The Times of London runs an excerpt from R.A. Scotti’s book on the Mona Lisa’s theft at the beginning of the 20th Century. Here he tells the somewhat hilarious story of how Picasso and Guillaume Apollinaire were implicated in the crime:
Apollinaire and the artist were leaders of a group loosely known as la bande de Picasso. Familiar from Montmartre to Manhattan as the “Wild Men of Paris”, Picasso’s gang of painters and poets were the outlaws of traditional art. Young, brilliant and ruthlessly ambitious, they strutted through the cobblestone streets of Montmartre and filled the cheap cafes, defining themselves as well as a new creative idiom, breaking the rules to free art from art history.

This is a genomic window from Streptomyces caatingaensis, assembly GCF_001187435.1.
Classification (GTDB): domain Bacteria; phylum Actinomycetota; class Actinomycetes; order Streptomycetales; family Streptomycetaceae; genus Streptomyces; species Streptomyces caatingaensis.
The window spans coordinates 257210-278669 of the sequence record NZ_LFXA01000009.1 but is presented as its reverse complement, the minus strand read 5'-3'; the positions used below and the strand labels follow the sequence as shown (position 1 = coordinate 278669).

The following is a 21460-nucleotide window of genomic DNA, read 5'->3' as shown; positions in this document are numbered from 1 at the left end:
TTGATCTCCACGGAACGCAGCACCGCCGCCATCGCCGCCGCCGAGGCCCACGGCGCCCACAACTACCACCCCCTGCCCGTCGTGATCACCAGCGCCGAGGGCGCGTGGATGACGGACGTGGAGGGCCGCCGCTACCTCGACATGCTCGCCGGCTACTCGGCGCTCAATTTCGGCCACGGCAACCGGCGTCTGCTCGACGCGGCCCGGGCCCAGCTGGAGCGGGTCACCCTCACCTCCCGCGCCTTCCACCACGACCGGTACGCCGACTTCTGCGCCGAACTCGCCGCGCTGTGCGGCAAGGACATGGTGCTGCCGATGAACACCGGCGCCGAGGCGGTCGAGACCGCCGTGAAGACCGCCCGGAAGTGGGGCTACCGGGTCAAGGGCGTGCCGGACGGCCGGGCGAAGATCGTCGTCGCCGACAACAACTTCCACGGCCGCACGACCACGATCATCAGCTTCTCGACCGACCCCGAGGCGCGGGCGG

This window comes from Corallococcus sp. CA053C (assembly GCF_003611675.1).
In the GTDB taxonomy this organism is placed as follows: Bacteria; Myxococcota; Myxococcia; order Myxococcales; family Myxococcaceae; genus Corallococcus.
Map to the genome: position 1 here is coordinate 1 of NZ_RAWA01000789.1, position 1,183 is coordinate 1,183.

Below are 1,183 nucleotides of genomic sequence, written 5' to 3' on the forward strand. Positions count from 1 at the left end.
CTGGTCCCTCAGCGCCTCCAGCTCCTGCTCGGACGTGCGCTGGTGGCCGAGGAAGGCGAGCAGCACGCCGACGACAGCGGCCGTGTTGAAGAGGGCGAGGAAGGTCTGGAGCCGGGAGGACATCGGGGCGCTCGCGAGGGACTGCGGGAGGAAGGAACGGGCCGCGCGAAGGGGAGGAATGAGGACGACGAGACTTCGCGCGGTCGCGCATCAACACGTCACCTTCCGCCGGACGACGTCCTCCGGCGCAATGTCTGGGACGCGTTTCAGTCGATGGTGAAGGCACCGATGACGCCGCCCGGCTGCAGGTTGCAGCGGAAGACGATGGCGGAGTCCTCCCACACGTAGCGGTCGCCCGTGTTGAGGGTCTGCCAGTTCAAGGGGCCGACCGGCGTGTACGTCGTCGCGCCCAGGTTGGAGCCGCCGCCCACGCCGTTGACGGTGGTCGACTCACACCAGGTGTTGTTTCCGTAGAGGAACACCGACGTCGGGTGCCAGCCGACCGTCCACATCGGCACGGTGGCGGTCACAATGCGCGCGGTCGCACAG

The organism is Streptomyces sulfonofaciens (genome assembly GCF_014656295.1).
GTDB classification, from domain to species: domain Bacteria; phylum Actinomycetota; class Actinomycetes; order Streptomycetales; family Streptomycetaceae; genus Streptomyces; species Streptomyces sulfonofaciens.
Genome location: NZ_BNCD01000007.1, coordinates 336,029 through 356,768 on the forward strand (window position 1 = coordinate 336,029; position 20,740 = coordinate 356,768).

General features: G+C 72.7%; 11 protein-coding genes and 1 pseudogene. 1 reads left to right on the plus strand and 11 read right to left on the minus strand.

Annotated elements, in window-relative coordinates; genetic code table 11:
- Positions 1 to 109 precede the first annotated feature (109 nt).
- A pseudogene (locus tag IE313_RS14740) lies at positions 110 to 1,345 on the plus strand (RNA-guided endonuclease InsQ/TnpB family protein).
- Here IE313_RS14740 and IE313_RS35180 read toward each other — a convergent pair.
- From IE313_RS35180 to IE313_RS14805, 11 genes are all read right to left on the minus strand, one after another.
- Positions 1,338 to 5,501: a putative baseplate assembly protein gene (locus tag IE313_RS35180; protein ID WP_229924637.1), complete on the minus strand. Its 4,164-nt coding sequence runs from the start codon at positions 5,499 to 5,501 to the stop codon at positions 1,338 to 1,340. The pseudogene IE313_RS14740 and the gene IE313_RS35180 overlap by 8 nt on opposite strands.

After two frustrating weeks, Lépine believed he had cracked the case. In la bande de Picasso, he had found the international ring of art thieves he had been hunting.
To the police, the case was persuasive.
Seizing the Mona Lisa was an insolent act in what Apollinaire called “the endless quarrel between Order and Adventure”. It was a declaration of independence.
The Story Behind the Theft of the Mona Lisa (Times of London)